Category Archives: Seneca

Haunting Celebrations

As we prepare for Thanksgiving, I thought it would be fun to look at some of the spots in ISOMG:MC where the resident ghosts decided to have their own party. We don’t always know the reason for the celebration, but unseen merriment has definitely been reported as taking place while the homeowner could only stand by frustrated in not being part of the festivities.


Montanverde, ca. 1970s. Courtesy Montgomery County Historical Society..

Usually it is impossible to know exactly what is being celebrated, but such was not the case at Montanverde. That venerated house (see more on the history of Montanverde in this previous post) was home to Major George Peter, antebellum Montgomery County’s political boss, and he still likes to celebrate his electoral wins in perpetuity. In 1948, the Harman Family reported hearing great carrying on in the house. Raucous laughter and the sound of glasses clinking and breaking (a celebratory habit the Major indulged in with regularity) could clearly be heard. The date coincided with the 100th anniversary of the election of Zachary Taylor, our 12th president and a personal friend of Major Peter. The Major helped orchestrate his victory in Maryland. Obviously his pride in accomplishing this extends in death as it did in his lifetime.


Another party seems to be taking place at Annington, an historic house which has had much column length in this blog (see Colonel Baker and Annington, The Annnington Guest House, and The Battle of Ball’s Bluff) The house has a long history dating back to 1812 and the Trundle Family. Over the years it has had many owners. By the 1950s the house was owned by Drew Pearson, muckracking journalist and author of Washington Merry-Go-Round. Pearson lived nearby on another farm, Merry-Go-Round Farm. When Annington was put up for sale, he decided to buy it as an investment, which he did. He first had the old slave quarters renovated, which he leased to the John Normans. One night the Normans saw and heard something amazing at the old house. The house was lit up and the shadows of dancers could be seen through the windows. They could hear people laughing and music playing. There was definitely a big soiree going on in what was supposed to be an empty house. Mr. Norman went over to investigate only to find the house locked tight and when he went inside, all was dark, quiet and gloomy.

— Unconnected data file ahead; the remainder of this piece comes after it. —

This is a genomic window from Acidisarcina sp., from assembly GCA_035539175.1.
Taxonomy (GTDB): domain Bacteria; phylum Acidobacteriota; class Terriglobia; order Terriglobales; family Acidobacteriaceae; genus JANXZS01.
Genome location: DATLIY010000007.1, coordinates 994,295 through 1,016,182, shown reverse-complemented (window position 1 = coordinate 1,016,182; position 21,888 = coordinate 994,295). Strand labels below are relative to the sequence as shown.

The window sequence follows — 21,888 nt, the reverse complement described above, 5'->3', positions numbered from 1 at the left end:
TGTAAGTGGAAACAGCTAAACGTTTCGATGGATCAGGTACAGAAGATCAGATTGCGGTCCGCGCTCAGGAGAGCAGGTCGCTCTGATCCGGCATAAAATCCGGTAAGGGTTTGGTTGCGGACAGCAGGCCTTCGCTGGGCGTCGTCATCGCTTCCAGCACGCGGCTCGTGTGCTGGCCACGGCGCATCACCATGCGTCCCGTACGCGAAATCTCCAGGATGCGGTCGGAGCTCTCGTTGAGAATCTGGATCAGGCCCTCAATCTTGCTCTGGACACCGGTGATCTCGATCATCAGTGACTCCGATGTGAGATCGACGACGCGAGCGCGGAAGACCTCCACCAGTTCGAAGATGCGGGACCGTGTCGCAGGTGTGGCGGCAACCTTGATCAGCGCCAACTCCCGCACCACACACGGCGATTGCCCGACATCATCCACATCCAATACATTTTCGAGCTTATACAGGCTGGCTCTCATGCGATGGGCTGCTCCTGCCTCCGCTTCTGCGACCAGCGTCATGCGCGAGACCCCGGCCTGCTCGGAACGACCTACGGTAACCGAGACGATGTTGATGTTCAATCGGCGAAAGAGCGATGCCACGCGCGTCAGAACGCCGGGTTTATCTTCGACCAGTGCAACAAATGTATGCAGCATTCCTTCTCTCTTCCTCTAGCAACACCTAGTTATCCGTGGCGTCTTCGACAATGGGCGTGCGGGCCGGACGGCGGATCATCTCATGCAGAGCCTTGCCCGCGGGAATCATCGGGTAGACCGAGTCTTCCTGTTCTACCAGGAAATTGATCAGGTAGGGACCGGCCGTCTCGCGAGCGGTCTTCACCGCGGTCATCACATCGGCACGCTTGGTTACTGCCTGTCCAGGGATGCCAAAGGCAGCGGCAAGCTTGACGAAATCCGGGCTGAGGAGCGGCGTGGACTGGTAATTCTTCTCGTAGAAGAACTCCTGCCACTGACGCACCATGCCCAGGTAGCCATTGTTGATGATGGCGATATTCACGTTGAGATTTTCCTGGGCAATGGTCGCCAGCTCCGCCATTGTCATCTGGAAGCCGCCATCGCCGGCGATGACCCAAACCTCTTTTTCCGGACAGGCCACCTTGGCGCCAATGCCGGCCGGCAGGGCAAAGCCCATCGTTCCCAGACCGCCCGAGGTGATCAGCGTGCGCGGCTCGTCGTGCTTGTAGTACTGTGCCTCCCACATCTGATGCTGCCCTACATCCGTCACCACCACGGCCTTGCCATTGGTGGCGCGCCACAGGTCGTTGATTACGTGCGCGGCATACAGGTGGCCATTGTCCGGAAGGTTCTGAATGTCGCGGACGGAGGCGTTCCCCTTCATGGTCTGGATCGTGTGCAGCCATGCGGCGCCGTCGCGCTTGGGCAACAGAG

Ballroom, National Park Seminary. Courtesy Library of Congress.

Ballroom, National Park Seminary. Courtesy Library of Congress.

Our third story is a dance, another kind of party. This takes place at the National Park Seminary, that wonderful school campus in Forest Glen that eventually became the Walter Reed Annex and is now a condominium community. Our story takes place in the 1960s when the property was still actively used for wounded soldiers’ rehabilitation. Dances were routinely held by the Army in the great ballroom, as they had been when it was still a school, and later during World War II when the USO regularly planned them for the servicemen and patients who were based at the facility. A soldier was there attending one of the dances. At one point he looked up to the balconies that overlooked the ballroom. There he saw soldiers looking down on the festivities. They looked sad, as if they wished they could join the dance. He realized they were not dressed in the current style of Army uniforms, but closer to that worn by GIs during the War. He then realized they were also NOT SOLID. He then understood he was looking at the apparitions of soldiers who were no more, there in spirit if not in body.

Dentzel Carousel, Glen Echo Park

Dentzel Carousel, Glen Echo Park